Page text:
During the off-season months (October through April) I typically write social media posts for Fridays only for the California Trail Interpretive Center. This season I’ve chosen to follow the Donner Party during their ordeal in the Sierra Nevada Mountains during the winter of 1846/1847. I’m calling the posts “Fridays with the Donner Party”. Here are the posts for October.
October 7 – Fridays with the Donner Party
On Fridays from now through April we’re going to track the events associated with the Donner/Reed Party story. The Donners and Reeds left their homes in Illinois in April, 1846. Having traveled from Missouri along the Oregon/California Trail, they reached Fort Bridger in July. Traveling through the Great Salt Lake Valley and along the Hastings Cutoff, they reached the point where the California Trail Interpretive Center is built on September 26, 1846. We’ll be relying heavily on the webpage http://www.donnerpartydiary.com/index.html while compiling these weekly synopses.
Already well behind the majority of the 1846 emigrant migration, the first week in October found the party continuing their journey down the Humboldt River. One of their tragic stories happened this week. On October 6, while struggling with their wagons up a steep hill, James Reed and John Snyder got into an argument which ultimately resulted in Reed stabbing and killing Snyder near present-day Iron Point, Nevada (GPS coordinates -117.322,40.992). Not knowing what else to do, the group banished Reed from continuing on the road with them. He left and went on ahead, leaving occasional messages along the road, and reached Sutter’s Fort in late October. The rest of the party did not. The hill on the left side of the photo by Trail Center staff near Iron Point is a likely location of the altercation between Reed and Snyder.
October 14 – Fridays with the Donner Party
The Donner/Reed party, when it set out initially, consisted of 20 wagons and about 60 people, including the Donners, Reeds, Breens, McCutcheons, Eddys, Murphys, Kesebergs and a Stanton. During the week ending with October 14 the group had traveled from approximately present-day Winnemucca to present-day Lovelock, Nevada. They were getting low on rations and animals were wearing out, so they began to abandon some of their belongings. In a May, 1847 letter to her cousin, Virginia Reed (James’ 13-year old daughter) wrote, “in 2 or 3 days after pa left we had to cash [cache] our wagon and take Mr. graves wagon and cash some more of our things.”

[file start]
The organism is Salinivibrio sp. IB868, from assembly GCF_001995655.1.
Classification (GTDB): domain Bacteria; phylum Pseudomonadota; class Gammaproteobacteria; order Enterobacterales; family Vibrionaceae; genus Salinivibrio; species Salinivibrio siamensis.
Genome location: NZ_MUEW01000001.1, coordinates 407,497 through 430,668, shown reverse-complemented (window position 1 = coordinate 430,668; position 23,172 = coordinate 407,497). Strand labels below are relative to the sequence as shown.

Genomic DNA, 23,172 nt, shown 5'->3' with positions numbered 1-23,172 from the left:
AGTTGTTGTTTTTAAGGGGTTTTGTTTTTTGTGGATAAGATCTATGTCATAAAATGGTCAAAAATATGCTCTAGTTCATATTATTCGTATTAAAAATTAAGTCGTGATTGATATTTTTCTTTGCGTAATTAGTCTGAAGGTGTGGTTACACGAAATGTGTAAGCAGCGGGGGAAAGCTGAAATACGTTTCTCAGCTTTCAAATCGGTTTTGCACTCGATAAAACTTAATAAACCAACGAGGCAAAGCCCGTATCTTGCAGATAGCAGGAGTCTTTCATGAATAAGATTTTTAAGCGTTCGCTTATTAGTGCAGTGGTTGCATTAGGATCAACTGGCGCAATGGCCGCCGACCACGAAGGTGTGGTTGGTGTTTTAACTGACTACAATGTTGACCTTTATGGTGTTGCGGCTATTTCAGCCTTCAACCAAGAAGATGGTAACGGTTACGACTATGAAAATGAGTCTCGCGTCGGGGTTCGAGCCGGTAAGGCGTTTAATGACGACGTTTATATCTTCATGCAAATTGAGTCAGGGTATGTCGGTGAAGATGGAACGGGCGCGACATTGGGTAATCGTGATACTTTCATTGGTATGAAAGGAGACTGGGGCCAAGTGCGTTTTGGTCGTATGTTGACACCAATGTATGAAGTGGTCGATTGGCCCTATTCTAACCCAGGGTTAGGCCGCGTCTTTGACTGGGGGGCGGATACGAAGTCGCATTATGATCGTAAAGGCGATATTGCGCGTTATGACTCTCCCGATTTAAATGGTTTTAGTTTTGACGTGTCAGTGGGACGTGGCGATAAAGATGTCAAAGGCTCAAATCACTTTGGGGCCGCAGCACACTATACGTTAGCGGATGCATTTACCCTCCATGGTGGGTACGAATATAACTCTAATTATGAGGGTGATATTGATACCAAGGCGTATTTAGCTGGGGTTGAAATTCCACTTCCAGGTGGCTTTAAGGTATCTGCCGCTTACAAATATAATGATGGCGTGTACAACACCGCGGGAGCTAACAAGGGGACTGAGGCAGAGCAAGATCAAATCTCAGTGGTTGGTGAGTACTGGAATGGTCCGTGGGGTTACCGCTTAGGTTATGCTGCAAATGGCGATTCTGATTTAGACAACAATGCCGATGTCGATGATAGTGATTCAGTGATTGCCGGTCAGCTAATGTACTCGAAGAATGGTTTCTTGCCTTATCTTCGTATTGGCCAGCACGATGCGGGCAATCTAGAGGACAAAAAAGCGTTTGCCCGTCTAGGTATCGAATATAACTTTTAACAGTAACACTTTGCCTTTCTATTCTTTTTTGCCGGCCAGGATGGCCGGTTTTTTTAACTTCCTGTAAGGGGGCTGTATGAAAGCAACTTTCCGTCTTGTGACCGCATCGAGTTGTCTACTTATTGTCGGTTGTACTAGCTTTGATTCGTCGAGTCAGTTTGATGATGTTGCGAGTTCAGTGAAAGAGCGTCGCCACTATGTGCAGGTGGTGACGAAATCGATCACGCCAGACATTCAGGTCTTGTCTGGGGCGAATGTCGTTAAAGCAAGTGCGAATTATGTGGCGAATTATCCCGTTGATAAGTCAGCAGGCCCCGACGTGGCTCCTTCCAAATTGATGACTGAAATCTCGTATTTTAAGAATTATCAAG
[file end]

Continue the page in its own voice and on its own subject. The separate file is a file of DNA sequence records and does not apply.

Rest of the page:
Jesse Quinn Thornton wrote about the Donners in his 1849 book (https://babel.hathitrust.org/cgi/pt?id=njp.32101074865070&view=1up&seq=15&skin=2021). In the book he also described how one of the men associated with Lewis Keseberg had fallen behind (or been abandoned): “Hardcoop came to Mr. Eddy, and informed him that Kiesburg had again put him out of the wagon—… and he concluded by requesting Mr. Eddy to carry him in his wagon, as it was utterly impossible for him to travel on foot. Mr. Eddy replied that they were then in the sand, and if he could in some way get forward until they got out, he would do what he could.… As soon as they got into camp, inquiry was made for Hardcoop. Some boys who had been driving cattle stated that they had seen him last sitting under a large bush of sage, or artemisia, exhausted and completely worn out. At this time his feet had swollen until they burst….” The accompanying drawing of a weary explorer (https://hdl.huntington.org/digital/collection/p15150coll7/id/5110) is by J. Goldsborough Bruff from 1850.